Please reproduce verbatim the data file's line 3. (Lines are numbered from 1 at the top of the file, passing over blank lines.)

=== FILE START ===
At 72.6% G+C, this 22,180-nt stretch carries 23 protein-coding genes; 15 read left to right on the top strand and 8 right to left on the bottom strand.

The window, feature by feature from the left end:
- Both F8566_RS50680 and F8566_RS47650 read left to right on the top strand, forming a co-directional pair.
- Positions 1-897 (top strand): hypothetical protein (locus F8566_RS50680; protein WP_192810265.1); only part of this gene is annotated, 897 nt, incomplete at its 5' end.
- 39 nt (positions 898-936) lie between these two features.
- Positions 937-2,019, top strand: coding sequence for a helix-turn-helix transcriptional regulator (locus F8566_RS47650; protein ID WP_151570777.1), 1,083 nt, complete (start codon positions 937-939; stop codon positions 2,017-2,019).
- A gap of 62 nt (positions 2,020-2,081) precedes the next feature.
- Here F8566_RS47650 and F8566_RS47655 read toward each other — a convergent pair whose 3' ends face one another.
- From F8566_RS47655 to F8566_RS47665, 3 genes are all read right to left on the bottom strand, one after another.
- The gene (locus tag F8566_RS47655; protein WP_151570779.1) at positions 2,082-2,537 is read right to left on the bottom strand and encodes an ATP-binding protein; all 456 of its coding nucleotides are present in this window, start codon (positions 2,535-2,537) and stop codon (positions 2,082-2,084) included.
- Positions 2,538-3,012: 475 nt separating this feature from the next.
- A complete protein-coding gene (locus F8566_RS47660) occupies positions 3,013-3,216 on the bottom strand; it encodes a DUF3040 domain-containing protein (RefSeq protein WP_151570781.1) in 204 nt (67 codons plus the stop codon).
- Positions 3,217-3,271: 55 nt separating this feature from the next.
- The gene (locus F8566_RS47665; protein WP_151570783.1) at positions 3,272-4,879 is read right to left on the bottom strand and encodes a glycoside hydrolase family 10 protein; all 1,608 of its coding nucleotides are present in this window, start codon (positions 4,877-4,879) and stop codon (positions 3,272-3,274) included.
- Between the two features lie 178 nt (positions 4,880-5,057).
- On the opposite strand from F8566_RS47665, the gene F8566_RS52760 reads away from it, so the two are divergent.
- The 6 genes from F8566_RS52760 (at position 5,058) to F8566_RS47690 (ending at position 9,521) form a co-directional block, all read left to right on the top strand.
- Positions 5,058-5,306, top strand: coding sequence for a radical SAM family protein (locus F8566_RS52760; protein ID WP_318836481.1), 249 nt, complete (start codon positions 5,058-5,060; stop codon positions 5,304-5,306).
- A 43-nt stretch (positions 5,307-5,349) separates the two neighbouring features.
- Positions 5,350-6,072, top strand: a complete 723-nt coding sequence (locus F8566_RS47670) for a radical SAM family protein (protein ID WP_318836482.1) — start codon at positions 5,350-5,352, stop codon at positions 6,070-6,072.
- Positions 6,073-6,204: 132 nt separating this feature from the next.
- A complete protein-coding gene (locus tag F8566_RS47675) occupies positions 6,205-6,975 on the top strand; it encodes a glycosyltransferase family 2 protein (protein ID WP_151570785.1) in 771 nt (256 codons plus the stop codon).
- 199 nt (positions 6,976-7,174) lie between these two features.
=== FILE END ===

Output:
- Both F8566_RS50680 and F8566_RS47650 read left to right on the top strand, forming a co-directional pair.